Although plastics are great insulators, it has been known for nearly two decades that some plastics conduct electricity. These conducting plastics consist of long chains of carbon atoms joined by alternating single and double bonds. These polymers are made to conduct electricity by doping them with other chemicals. To understand how these materials conduct electricity, take a look at a gridlocked traffic where nothing can move because there is no space. Imagine looking down on such a city and remove a single car from the jam below. The car behind moves into this space, thereby creating room for another car to take its place, and so on. While the traffic moves forward, the hole created by the removal of the car travels backwards against the flow.

A similar effect occurs when a polymer is doped. Take the backbone of a polypyrrole chain, which is essentially a series of carbon rings in which the atoms are joined by alternating single and double bonds. The dopant, an oxidising agent, binds to the polypyrrole molecule and removes an electron in the process. This allows an electron from the neighbouring pyrrole ring to jump into its place, leaving behind a 'hole' for an electron from the next ring, and so on. The 'hole' created by the leaping electrons moves in the opposite direction acting as a positive charge, and so this kind of a doping is known as positive or p-doping. The material on the whole remains neutral. P-doped polymers are ideal cathodes.

Electronic gridlock can also be broken in another way - by adding an electron to the polypyrrole backbone via a reducing agent such as lithium. This creates a positively charged lithium ion and a negatively charged backbone. Because this negative charge moves along the backbone, this process is known as n-doping. In theory, n-doped polymers should react with p-doped polymers in a reversible process that creates a flow of charge -- an ideal rechargeable battery. But until now nobody has come up with an n-doped polymer that works.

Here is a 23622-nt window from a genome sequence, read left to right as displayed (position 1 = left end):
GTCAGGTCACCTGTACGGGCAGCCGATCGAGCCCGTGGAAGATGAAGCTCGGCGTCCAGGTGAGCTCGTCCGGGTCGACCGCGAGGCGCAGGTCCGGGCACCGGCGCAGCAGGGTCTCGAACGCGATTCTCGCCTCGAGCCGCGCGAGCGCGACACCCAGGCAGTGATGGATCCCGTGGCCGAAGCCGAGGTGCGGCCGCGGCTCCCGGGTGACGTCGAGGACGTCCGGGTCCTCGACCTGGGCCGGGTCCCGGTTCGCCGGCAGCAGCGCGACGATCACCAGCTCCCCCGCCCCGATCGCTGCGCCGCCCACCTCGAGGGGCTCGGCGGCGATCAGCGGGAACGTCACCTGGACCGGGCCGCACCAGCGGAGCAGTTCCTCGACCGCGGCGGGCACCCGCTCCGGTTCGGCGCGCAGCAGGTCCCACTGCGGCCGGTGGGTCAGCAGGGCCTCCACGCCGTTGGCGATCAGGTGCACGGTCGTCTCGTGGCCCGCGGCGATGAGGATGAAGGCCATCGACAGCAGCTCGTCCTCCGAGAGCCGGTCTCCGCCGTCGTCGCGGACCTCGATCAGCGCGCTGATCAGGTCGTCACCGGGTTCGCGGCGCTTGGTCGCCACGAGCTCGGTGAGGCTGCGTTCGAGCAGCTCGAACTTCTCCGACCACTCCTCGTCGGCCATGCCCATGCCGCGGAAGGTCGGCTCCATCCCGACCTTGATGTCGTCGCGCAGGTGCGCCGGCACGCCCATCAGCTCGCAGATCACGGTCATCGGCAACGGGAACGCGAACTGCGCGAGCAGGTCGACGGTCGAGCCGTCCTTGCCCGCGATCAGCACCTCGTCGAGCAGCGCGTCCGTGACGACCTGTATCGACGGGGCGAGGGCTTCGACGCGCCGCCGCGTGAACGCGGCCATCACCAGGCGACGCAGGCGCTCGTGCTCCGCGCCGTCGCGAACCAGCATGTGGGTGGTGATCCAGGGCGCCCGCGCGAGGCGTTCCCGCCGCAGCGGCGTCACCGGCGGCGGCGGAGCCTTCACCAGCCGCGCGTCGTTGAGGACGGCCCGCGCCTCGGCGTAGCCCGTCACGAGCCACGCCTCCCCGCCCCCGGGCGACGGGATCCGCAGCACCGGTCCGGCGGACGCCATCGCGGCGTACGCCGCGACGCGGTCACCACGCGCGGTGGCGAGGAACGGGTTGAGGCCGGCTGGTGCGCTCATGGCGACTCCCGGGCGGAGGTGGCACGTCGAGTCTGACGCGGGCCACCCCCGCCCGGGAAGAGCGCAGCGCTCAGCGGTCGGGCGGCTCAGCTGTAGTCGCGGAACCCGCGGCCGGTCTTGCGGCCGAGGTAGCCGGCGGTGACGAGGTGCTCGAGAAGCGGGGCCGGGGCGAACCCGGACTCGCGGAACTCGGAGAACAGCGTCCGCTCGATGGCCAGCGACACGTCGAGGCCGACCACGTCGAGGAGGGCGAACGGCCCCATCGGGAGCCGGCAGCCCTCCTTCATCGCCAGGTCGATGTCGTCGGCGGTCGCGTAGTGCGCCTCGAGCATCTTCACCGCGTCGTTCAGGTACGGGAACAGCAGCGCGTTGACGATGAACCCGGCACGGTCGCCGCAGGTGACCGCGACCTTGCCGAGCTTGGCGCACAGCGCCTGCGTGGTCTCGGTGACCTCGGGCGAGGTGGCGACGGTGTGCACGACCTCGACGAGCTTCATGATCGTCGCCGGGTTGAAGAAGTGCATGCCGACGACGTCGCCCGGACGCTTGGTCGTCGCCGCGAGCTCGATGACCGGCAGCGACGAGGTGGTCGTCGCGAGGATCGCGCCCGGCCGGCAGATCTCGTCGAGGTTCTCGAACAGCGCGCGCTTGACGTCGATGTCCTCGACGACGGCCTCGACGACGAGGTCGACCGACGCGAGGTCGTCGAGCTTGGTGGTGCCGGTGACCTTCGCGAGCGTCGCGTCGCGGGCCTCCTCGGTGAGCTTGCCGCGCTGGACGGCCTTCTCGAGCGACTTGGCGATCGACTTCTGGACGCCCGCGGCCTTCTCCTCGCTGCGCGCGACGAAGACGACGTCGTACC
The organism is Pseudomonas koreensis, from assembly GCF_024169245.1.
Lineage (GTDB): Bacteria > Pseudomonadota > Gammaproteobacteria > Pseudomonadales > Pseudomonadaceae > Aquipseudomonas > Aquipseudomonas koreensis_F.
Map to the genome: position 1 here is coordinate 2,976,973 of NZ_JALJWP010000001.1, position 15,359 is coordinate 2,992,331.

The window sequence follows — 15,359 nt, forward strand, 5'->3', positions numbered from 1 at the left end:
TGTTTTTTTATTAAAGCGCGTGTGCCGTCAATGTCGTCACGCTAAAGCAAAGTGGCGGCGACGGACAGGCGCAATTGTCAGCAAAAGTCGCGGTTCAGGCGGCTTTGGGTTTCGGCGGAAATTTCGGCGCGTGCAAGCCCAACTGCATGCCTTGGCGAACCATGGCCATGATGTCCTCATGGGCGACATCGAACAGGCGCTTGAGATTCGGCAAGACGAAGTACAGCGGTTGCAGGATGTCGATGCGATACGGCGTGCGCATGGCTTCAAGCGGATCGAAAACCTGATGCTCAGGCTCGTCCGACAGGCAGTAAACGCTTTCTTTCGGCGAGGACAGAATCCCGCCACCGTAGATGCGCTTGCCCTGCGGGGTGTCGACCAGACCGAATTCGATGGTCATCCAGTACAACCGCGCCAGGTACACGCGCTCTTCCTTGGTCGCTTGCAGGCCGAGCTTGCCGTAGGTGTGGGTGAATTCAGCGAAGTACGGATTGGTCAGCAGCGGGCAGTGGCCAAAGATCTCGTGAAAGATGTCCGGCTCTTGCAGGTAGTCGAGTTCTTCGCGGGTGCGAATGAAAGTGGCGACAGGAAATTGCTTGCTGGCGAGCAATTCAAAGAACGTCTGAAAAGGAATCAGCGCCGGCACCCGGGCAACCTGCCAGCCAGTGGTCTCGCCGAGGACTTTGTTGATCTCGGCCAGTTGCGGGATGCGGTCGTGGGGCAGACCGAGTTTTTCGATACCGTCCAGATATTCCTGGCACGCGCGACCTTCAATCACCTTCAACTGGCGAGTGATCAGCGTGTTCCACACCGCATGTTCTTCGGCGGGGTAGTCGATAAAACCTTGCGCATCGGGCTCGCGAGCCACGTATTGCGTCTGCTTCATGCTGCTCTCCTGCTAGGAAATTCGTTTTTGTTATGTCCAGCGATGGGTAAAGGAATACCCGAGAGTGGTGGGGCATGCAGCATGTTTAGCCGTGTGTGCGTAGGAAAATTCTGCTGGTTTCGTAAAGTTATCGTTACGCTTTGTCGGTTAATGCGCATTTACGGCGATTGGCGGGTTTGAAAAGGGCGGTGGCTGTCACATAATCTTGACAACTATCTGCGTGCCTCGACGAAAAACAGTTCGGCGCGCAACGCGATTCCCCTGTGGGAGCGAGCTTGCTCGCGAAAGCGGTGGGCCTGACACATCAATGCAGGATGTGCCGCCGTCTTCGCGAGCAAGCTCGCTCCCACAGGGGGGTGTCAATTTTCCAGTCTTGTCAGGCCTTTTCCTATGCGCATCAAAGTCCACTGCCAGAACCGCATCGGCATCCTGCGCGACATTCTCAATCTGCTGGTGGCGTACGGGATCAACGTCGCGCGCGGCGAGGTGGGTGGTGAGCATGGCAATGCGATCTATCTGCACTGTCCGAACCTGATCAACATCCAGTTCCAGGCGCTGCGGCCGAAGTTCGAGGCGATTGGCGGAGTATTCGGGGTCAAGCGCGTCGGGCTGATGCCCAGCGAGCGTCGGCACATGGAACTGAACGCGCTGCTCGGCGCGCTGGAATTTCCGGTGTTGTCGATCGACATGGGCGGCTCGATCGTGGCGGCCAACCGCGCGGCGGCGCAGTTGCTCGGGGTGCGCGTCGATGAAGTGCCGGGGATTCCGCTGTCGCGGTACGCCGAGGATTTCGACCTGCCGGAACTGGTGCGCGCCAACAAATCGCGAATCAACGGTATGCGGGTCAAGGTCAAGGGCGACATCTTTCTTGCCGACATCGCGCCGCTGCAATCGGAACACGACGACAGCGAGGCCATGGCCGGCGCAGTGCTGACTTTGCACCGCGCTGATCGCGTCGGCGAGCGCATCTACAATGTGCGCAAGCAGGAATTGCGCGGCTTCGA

In comes Peter Searson and his colleague Ted Poehler at the main Johns Hopkins campus in Baltimore, who head a small team of materials scientists and chemists. "The trouble with most conducting polymers is that the backbone becomes unstable when you try to add an electron," says Searson. While Suter is working to develop plastic batteries for commercial applications, Searson and Poehler have carried out the basic research that is ma4ing it possible. In the beginning of the year, the two researchers synthesised a stable, n- doped polymer from a class of plastics known as polythiophene, but have shied from giving any details before patents have been filed.

In July, the team produced the first all-plastic battery using the new anode. Suter says the cell's energy density is around 45 watt-hours per kilogram and can be improved. Thg only drawback is that the battery loses charge at the rate of two per cent per week as compared to less than 0.2 per cent in the case of commercial batteries. The team is working on why the self di9charge rate is so high.

The next stage is to find an industrial backer to develop the battery for manufacture. In the long run, both Suter and Searson are optimistic about plastic batteries. "In future, there will be no way that landfill sites will accept the batteries that are on the market today," Suter says (New Scientist, Vol 152, No 2058).